After nine months of eager anticipation for legal buffs and potheads, the U.S. Department of Justice (DOJ) on August 29 finally announced how it would respond to the legalization of recreational marijuana use in the states of Colorado and Washington.
In a smart move respecting federalist principles and federal law enforcement constraints, the DOJ will allow Colorado and Washington to set up systems to permit, but closely regulate, the production, sale, and use of marijuana. In a memo to U.S. attorneys across the country, Deputy Attorney General James Cole affirmed the illegality of marijuana under federal law, but stated that the federal government should not devote its limited resources to small-scale enforcement.
Importantly, the memo outlines a list of eight enforcement priorities of particular interest to the federal government. The DOJ has said that it hopes state regulatory regimes will serve to protect these interests. These include the prevention of:
-Distribution of marijuana to minors,
-Revenue from marijuana sales going to criminal enterprises and gangs
-Diversion of marijuana from states where it is legal to other states
-Marijuana activity as a pretext for the trafficking of other illegal drugs
-Violence and use of firearms in the distribution of marijuana
-Drugged driving and other adverse public health consequences
-Growing of marijuana on public lands and environmental dangers
-Possession or use of marijuana on federal property
These happen to be the exact same enforcement policies that have traditionally driven DOJ involvement in marijuana, as state and local authorities have usually been the ones to enforce other infractions including small-time use and production. In theory, the DOJ is not changing a thing, but in practice, it will likely display a tighter focus on these issues, declining to crack down on state-legal dispensaries and users. It will continue to enforce its traditional priorities of federal importance, but will not expend extra resources to make up for the lack of state and local enforcement on smaller-scale issues.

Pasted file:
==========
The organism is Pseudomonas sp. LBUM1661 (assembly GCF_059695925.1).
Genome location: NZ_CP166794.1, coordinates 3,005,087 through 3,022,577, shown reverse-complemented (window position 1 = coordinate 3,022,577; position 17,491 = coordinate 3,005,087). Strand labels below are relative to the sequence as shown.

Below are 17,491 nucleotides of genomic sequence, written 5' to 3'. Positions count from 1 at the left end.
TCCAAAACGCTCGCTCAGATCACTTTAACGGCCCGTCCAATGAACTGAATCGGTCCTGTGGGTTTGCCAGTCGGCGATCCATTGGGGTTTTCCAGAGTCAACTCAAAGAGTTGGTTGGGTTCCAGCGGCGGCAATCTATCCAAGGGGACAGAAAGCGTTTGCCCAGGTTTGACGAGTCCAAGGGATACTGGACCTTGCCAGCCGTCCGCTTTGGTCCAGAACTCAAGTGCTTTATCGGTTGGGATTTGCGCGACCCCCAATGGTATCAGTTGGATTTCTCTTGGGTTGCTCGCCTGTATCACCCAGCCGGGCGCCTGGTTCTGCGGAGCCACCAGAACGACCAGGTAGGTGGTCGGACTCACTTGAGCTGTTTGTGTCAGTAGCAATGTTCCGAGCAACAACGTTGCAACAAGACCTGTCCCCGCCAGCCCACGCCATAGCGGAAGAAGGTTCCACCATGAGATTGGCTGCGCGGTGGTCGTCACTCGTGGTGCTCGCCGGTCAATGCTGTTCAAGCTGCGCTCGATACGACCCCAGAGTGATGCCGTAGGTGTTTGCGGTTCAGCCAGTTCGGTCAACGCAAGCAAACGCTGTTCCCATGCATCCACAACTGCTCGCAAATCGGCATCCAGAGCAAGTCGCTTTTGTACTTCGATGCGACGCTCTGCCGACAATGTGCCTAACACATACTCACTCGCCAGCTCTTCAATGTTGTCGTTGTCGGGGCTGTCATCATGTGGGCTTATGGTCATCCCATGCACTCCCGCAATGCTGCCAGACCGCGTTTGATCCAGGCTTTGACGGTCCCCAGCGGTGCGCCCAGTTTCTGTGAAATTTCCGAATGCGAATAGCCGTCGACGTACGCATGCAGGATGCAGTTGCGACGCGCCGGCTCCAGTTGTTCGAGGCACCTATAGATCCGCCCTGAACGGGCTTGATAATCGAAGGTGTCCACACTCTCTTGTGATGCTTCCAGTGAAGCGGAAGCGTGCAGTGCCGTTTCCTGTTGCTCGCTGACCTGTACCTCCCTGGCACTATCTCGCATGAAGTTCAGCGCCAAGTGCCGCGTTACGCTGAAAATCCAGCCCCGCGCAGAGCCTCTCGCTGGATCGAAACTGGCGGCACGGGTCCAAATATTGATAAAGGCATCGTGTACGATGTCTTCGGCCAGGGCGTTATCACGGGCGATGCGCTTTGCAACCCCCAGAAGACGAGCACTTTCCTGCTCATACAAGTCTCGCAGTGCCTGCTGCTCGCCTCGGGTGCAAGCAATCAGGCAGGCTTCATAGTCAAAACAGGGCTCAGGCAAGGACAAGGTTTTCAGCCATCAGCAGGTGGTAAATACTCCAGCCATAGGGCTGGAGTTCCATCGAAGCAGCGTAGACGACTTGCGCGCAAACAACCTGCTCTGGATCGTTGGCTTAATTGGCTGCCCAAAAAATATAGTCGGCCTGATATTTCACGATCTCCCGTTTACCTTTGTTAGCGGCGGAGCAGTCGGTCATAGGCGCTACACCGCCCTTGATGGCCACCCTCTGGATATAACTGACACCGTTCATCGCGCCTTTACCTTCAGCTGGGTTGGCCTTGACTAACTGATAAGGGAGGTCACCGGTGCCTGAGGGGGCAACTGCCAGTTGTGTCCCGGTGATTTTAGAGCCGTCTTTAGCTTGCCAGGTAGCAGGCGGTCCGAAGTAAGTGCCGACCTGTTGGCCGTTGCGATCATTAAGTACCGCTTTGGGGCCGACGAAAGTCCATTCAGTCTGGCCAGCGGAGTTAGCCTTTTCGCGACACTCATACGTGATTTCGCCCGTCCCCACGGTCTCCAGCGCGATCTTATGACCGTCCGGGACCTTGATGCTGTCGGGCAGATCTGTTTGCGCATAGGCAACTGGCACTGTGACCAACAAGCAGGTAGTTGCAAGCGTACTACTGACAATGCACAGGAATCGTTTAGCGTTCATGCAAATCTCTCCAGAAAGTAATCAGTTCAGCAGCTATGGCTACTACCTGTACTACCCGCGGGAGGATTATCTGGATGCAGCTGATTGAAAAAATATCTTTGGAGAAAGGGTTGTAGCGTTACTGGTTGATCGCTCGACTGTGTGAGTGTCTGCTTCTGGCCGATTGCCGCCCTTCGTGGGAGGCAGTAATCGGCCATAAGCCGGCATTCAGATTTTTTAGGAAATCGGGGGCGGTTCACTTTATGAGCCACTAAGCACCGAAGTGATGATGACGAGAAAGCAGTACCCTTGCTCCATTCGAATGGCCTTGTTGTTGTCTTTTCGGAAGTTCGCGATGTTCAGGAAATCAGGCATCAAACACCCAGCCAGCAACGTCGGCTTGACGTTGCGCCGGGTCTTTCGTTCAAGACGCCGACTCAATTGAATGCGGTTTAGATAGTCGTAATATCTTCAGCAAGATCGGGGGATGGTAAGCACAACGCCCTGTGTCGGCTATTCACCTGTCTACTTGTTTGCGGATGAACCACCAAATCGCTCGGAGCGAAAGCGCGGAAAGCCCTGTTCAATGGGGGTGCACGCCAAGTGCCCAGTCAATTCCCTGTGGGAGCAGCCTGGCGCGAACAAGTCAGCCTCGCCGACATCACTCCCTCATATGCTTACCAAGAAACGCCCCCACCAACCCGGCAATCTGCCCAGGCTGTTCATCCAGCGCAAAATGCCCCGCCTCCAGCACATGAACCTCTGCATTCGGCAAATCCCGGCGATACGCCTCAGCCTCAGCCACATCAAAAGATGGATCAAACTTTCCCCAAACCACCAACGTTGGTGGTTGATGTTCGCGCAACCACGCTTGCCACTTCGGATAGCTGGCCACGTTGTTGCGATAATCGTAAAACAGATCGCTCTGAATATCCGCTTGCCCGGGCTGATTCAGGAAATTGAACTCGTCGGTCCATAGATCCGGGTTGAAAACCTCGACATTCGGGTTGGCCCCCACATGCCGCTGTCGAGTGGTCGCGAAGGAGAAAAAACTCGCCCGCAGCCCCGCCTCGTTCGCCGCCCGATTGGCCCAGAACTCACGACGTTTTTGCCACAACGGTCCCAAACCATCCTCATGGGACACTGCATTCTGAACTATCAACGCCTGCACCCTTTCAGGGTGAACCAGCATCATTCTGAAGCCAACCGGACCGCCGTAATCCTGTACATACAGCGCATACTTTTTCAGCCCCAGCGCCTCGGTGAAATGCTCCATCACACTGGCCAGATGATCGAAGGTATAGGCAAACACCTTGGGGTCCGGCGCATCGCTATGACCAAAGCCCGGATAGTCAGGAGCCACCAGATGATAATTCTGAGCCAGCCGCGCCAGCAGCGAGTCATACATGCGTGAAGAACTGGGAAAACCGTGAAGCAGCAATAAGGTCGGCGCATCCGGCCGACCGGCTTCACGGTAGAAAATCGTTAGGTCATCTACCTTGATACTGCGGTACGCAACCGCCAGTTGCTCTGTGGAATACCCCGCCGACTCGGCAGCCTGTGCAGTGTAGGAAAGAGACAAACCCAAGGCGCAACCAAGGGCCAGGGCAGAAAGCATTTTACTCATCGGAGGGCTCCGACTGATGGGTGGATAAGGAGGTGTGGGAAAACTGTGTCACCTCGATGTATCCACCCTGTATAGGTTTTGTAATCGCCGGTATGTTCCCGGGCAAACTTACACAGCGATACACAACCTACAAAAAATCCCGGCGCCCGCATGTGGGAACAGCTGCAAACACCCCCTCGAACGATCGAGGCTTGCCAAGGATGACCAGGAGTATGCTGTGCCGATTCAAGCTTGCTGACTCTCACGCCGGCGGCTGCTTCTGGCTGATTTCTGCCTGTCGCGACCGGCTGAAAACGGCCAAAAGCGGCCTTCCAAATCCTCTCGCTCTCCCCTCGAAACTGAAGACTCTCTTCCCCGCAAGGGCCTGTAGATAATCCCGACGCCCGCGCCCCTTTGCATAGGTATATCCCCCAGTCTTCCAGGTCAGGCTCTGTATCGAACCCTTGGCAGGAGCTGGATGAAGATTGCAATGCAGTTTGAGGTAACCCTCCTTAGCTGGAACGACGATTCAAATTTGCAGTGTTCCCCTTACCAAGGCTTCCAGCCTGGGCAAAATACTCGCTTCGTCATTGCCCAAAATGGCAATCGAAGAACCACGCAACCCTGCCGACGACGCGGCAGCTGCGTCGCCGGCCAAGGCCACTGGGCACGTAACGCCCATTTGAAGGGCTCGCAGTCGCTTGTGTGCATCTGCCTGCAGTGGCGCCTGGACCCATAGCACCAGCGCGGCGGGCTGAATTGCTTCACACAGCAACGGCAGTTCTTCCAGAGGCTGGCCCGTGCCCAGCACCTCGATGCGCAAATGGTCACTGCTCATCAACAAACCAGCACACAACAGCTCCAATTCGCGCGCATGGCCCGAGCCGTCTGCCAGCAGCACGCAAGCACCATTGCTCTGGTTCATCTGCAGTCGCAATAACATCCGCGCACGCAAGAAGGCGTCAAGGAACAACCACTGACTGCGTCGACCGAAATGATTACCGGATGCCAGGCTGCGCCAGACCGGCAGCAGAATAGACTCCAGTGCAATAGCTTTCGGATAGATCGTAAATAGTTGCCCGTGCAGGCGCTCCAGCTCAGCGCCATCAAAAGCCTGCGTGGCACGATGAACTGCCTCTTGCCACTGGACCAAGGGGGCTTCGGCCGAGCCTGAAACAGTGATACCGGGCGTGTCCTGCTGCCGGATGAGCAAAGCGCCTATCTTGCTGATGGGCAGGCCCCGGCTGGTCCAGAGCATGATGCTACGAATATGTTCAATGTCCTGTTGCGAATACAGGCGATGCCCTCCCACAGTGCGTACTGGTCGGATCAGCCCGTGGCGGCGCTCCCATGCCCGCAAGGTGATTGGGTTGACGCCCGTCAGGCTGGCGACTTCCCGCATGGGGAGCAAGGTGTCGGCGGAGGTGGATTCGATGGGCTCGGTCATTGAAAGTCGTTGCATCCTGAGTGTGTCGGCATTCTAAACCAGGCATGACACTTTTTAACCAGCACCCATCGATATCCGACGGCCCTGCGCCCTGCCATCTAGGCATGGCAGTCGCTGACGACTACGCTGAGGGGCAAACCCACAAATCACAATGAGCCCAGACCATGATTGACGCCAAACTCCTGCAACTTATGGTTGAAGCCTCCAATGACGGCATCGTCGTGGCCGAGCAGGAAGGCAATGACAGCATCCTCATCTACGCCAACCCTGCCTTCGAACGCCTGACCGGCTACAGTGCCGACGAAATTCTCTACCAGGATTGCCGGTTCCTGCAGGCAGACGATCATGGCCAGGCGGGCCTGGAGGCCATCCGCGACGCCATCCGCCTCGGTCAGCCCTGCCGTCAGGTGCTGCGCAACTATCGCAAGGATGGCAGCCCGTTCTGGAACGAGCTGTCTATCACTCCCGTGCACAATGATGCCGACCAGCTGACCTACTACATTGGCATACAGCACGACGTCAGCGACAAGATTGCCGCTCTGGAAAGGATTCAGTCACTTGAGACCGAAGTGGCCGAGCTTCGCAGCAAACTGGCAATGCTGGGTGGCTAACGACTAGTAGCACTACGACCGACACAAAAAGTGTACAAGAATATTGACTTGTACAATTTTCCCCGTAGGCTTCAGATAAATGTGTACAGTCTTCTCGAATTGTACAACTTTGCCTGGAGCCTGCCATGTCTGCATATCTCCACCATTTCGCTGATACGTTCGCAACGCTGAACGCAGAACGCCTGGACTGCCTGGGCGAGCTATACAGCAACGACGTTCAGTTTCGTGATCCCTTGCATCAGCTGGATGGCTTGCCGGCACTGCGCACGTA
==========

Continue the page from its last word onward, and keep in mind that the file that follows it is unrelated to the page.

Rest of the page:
This is the smartest and most economical response for the federal government, and the best for the states of Washington and Colorado. The eight enforcement priorities should guide these states’ regulatory framework, while also reassuring the sovereignty other states where neither medical nor recreational marijuana have been legalized. Moreover, if the regulatory schemes in these states do not protect these stated federal interests, the federal government still possesses the right to challenge legalization laws.
However, a few questions arise regarding the situation: Under a different president and different DOJ appointments, might this enforcement strategy change in 2016? A hard-liner on drugs might use his nominations and influence to extend the scale of federal marijuana law enforcement in these states. How exactly will U.S. attorneys interpret these enforcement priorities? Multiple U.S. attorneys’ offices have stated that the memo will not affect their anti-pot work, including U.S. attorney for Northern California Melinda Haag, who has aggressively cracked down on state-legal medical marijuana dispensaries. Will national banks and credit-card companies be allowed to deal with dispensaries? Right now, Visa and Mastercard refuse to process payments from dispensaries, and financial institutions are reluctant to invest in marijuana-related businesses for fear of violating money-laundering laws.
As Washington and Colorado begin enacting a regulatory framework and as marijuana-related businesses seek to attract investment, it will be interesting to see how the gray areas in this newly legalized industry play out.
[Image Credit: http://www.tokeofthetown.com/2011/09/medical_marijuana_dispensaries_not_linked_to_crime.php]